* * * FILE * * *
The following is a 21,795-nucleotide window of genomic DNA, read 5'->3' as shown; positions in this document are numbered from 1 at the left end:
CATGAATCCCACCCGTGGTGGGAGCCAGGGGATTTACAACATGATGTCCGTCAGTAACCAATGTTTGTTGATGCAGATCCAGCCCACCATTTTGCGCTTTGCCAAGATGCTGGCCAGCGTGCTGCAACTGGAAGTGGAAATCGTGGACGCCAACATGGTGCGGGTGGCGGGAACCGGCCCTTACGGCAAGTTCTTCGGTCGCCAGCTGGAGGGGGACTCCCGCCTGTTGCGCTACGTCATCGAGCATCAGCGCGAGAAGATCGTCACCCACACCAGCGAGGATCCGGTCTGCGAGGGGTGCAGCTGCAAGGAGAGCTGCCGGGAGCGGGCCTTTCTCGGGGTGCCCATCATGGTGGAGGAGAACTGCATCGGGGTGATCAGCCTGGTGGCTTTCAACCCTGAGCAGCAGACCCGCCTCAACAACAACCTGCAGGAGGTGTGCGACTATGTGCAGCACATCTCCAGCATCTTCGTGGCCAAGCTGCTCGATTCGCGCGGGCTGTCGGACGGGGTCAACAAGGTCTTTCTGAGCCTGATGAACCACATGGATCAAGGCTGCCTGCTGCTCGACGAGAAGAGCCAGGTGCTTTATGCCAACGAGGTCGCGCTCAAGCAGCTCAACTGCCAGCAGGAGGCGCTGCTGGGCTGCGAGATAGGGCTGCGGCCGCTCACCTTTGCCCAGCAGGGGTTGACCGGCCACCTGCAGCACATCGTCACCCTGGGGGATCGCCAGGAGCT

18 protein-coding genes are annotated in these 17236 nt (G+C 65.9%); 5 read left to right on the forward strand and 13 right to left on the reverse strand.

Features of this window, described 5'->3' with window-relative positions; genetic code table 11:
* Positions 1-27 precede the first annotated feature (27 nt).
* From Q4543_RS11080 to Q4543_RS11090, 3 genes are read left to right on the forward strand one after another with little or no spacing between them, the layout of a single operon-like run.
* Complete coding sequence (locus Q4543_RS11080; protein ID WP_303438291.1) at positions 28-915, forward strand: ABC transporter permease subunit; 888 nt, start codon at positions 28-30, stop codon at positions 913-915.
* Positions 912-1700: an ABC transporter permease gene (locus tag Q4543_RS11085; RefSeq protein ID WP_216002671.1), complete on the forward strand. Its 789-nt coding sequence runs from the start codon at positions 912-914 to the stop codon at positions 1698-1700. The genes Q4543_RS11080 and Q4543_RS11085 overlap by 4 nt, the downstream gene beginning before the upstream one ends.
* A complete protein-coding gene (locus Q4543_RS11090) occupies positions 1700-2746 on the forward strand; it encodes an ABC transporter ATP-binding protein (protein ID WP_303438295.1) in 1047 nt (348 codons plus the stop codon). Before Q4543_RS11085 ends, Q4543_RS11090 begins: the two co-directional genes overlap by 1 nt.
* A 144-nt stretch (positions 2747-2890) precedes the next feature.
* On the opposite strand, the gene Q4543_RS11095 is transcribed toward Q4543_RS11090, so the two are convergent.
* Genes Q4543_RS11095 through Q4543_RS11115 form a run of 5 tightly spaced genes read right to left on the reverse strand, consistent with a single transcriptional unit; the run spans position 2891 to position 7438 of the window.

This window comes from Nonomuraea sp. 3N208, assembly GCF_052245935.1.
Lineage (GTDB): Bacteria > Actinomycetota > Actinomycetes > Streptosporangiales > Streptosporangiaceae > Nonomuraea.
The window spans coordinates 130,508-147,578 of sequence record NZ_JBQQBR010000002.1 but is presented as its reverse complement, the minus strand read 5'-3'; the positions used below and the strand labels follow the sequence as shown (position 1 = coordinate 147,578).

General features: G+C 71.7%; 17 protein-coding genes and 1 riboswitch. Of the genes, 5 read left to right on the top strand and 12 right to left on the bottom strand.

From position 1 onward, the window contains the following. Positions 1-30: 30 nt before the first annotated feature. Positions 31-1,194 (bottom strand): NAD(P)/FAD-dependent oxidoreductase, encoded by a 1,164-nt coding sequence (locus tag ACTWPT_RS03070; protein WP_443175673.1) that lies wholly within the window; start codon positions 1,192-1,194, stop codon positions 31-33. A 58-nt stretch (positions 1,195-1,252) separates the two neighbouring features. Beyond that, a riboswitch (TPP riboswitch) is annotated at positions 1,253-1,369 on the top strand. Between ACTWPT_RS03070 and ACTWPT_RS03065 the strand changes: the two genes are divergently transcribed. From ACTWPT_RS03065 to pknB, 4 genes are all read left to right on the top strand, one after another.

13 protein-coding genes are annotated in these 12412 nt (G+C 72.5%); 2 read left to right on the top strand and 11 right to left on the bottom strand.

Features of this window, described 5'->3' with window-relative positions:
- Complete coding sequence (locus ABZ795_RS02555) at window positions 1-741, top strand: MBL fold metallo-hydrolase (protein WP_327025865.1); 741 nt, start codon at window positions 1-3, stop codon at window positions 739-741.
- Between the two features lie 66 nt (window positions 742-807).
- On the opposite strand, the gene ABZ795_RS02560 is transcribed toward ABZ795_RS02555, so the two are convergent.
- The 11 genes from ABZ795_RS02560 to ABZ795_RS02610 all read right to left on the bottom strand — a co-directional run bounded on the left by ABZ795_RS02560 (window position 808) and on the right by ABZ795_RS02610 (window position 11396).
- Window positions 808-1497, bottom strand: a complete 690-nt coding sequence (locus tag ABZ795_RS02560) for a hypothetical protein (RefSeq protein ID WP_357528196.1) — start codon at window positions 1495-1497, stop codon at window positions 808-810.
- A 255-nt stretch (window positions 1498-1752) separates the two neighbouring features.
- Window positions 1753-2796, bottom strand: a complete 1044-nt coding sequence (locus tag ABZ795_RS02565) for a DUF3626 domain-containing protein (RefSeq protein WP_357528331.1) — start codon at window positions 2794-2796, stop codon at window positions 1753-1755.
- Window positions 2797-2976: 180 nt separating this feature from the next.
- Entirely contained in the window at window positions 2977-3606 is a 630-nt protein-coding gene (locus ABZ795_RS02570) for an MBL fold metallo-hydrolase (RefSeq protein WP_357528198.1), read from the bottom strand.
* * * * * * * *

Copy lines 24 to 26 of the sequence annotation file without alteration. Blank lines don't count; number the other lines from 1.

- Window positions 808-1497, bottom strand: a complete 690-nt coding sequence (locus tag ABZ795_RS02560) for a hypothetical protein (RefSeq protein ID WP_357528196.1) — start codon at window positions 1495-1497, stop codon at window positions 808-810.
- A 255-nt stretch (window positions 1498-1752) separates the two neighbouring features.
- Window positions 1753-2796, bottom strand: a complete 1044-nt coding sequence (locus tag ABZ795_RS02565) for a DUF3626 domain-containing protein (RefSeq protein WP_357528331.1) — start codon at window positions 2794-2796, stop codon at window positions 1753-1755.